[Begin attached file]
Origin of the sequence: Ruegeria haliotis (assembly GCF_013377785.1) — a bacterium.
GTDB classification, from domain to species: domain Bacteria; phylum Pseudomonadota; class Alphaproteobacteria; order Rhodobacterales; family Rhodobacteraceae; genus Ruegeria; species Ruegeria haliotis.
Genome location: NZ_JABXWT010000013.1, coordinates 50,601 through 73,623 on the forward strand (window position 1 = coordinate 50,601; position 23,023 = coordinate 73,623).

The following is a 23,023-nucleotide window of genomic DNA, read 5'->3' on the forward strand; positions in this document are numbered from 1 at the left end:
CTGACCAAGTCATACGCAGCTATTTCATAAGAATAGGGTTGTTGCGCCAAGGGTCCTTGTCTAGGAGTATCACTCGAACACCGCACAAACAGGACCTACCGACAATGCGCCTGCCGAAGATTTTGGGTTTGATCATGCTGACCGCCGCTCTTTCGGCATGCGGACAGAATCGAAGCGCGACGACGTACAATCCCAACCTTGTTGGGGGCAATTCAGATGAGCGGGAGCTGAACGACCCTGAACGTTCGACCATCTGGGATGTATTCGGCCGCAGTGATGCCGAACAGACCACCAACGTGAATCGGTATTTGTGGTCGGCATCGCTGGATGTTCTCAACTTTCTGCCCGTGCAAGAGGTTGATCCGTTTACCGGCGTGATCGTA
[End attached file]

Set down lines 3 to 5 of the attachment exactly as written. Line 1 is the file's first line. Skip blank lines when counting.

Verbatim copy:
Genome location: NZ_JABXWT010000013.1, coordinates 50,601 through 73,623 on the forward strand (window position 1 = coordinate 50,601; position 23,023 = coordinate 73,623).

The following is a 23,023-nucleotide window of genomic DNA, read 5'->3' on the forward strand; positions in this document are numbered from 1 at the left end:
CTGACCAAGTCATACGCAGCTATTTCATAAGAATAGGGTTGTTGCGCCAAGGGTCCTTGTCTAGGAGTATCACTCGAACACCGCACAAACAGGACCTACCGACAATGCGCCTGCCGAAGATTTTGGGTTTGATCATGCTGACCGCCGCTCTTTCGGCATGCGGACAGAATCGAAGCGCGACGACGTACAATCCCAACCTTGTTGGGGGCAATTCAGATGAGCGGGAGCTGAACGACCCTGAACGTTCGACCATCTGGGATGTATTCGGCCGCAGTGATGCCGAACAGACCACCAACGTGAATCGGTATTTGTGGTCGGCATCGCTGGATGTTCTCAACTTTCTGCCCGTGCAAGAGGTTGATCCGTTTACCGGCGTGATCGTA